Real estate

How the inheritance of a property is divided

When the inheritance includes real estate, division between the heirs is often difficult.
If there is only one property inherited, problems can easily arise regarding its shared use by the heirs.
Even when there are several properties in the deceased's estate, however, the division is not at all simple.
Properties presumably have different values, both from an economic and emotional point of view.
From the moment the heirs accept the inheritance, communion is automatically created on the properties present in the hereditary estate.
Consequently, the co-heirs have an equal right to use all the assets in their entirety and for the same reason no one can derive exclusive enjoyment from them to the exclusion of others.
This is how the inheritance of a property is divided according to the law.
How the inheritance of a property is divided Agreement between the co-heirs Judicial division Division in kind Judicial sale or attribution of the property Agreement between the co-heirs The preferable solution for dividing the inheritance of a property is to find a common agreement between the co-heirs.
In this way, in fact, the time is shortened compared to what a civil lawsuit would require and at the same time the legal costs are eliminated.
Furthermore, the agreement between heirs allows for aspects that are difficult to be relevant in a proceeding to be considered in the management of the properties, for example the emotional value attributed by the heirs or mutual favors between them.
The rules to follow in this regard are rather simple and can all be circumvented by mutual agreement of the heirs.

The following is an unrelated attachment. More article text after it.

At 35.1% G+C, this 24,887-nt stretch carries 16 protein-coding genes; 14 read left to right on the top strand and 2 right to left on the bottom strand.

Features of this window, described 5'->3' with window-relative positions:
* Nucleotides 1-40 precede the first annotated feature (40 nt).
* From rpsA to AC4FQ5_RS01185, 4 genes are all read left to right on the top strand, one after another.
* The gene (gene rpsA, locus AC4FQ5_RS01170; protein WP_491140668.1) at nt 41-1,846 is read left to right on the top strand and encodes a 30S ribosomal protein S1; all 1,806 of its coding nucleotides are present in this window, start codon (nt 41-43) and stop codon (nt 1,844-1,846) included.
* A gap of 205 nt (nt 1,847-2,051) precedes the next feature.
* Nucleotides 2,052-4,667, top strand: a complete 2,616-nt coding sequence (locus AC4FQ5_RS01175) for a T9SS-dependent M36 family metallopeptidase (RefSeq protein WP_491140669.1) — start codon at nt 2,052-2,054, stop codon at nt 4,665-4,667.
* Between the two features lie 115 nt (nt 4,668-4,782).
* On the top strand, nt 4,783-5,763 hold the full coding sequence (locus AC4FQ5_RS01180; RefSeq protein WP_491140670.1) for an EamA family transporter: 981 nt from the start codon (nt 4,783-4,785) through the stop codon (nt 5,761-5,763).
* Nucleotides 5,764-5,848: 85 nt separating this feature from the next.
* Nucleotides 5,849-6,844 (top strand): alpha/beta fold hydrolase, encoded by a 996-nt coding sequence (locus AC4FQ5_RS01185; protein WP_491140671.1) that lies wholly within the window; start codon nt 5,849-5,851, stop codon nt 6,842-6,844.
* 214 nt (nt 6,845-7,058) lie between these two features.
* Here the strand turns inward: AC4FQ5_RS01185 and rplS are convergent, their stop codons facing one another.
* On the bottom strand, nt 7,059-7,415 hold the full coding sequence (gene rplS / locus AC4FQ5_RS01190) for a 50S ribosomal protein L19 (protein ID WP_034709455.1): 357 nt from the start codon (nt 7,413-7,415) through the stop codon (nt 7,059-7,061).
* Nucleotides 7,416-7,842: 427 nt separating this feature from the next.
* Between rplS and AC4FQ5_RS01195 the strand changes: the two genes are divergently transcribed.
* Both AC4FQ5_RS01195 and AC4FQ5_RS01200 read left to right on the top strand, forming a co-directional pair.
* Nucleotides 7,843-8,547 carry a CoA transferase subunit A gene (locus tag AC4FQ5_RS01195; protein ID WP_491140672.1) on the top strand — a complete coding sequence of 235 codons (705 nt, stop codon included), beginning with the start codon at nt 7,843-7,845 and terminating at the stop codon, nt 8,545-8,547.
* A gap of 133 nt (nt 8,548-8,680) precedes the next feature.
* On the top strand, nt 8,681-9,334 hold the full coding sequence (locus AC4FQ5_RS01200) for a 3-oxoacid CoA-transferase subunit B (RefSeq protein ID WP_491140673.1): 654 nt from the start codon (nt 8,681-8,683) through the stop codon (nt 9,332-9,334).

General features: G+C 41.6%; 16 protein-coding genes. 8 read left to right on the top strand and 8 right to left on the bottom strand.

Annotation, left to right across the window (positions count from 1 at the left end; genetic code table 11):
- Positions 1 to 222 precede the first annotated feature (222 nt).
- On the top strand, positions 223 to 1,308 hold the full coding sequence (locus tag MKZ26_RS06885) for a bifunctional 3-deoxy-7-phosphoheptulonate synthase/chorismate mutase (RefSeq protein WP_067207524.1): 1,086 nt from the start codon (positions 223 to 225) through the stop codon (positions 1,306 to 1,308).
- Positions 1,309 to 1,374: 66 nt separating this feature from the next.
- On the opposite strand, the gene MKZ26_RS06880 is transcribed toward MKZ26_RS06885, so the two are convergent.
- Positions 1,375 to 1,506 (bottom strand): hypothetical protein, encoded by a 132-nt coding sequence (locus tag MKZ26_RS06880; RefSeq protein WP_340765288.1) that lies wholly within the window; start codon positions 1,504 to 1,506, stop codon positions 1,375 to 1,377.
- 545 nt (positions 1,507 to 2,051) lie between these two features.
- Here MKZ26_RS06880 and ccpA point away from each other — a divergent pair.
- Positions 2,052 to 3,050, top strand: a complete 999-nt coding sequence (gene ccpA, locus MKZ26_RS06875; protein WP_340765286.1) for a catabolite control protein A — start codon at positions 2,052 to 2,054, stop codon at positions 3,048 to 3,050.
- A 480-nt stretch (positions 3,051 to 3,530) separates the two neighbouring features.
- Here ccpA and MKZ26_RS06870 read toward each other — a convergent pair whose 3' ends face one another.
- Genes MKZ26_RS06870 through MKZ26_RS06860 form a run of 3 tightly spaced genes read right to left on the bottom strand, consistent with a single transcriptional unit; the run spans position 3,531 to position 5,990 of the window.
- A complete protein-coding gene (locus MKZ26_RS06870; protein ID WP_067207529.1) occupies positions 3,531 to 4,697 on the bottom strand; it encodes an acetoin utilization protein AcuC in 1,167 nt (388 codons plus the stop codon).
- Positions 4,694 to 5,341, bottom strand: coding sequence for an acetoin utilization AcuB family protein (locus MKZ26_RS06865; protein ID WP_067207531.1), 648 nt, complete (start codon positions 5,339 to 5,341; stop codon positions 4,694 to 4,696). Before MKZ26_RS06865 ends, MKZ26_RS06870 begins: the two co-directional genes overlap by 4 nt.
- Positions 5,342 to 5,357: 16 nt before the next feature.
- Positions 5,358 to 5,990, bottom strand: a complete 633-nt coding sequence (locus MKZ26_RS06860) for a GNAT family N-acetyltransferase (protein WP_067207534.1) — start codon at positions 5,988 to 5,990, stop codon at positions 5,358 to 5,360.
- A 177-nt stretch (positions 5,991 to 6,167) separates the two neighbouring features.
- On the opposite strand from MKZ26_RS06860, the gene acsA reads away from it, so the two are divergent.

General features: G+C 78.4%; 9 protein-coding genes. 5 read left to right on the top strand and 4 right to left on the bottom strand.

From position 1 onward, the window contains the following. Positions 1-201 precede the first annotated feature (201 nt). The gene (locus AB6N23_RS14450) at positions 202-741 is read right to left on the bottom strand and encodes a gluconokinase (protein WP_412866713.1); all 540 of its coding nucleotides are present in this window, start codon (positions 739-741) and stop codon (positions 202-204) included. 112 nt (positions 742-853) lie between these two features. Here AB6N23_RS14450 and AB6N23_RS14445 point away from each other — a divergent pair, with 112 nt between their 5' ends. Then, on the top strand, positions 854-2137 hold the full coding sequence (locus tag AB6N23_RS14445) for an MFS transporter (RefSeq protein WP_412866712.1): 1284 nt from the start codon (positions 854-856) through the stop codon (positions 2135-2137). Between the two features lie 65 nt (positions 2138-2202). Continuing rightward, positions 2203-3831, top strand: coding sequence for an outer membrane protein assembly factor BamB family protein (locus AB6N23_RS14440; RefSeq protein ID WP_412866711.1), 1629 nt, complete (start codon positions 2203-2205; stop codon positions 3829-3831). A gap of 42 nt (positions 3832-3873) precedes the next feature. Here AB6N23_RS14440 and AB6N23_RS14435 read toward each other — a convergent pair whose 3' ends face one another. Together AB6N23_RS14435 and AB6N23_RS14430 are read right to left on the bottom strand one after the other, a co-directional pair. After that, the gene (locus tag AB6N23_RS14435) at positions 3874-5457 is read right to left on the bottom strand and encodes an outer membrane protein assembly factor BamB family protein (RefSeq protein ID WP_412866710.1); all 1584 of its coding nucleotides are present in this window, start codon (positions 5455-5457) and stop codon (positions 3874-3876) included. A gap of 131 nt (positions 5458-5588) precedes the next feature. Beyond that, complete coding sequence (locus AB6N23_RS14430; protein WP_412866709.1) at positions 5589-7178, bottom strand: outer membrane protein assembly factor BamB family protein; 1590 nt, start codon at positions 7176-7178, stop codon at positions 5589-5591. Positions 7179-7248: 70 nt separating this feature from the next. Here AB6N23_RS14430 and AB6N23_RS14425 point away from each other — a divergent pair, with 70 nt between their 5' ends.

In particular, the heirs can decide to attribute the use of the property to only one of them, who will in turn have to pay them the rent (obviously excluding his own share).
The other heirs can, however, also decide to renounce this right.
The same can happen even if some heirs are willing to give up ownership of the property in favor of just one of them.
In this case they should receive compensation, but if there is everyone's agreement it is also possible to find alternative solutions (such as the attribution of other hereditary assets or a waiver).
Finally, the heirs – always by mutual agreement – can also divide the property in kind to allow everyone to use it.
This option, however, is only possible if the functionality and structure of the room itself allow it.
read also Inheritance, if I give up who will my share go to? Judicial division Although consensual solutions are extremely convenient, they are rarely applied, precisely because they often involve a compromise that not everyone wants to make.
When none of the heirs want to give up the property or in any case there is disagreement on its division, it is necessary to go to court and request a judicial division.
Each of the heirs has the possibility to exercise this right, however without any time limit with respect to the acceptance of the inheritance or the death of the deceased.
The division action is in fact imprescriptible.
Division in kind The preferable path, even in the case of judicial division, is division in kind, i.e.
the material division of the house.
The result must be the creation of as many properties as there are heirs, which are both fully functional and independent of each other.
An alternative is division by assets, which is difficult to imagine in the event of disagreement because it is very rare for there to be assets of the same value in the inheritance.
read also House occupied by a co-heir, what consequences and how to defend yourself Judicial sale or attribution of the property When division in kind is not possible, the judge must sell the property to dissolve the community and divide the proceeds among the heirs, in proportion of their hereditary share.
Before reaching this point, however, the heirs can submit a request for attribution.
It is up to the judge to evaluate the requests by choosing the heir to whom the property will be attributed, ordering a financial compensation in favor of the others, or to proceed with the sale if none of them has an appreciable interest.
After the judicial sale, the heirs are entitled to receive a part of the proceeds corresponding to their share, but must also bear – in addition to the depreciation due to the auction – the payment of legal expenses.
read also Who should live in the house inherited from multiple owners?

Author: Hermes A.I.

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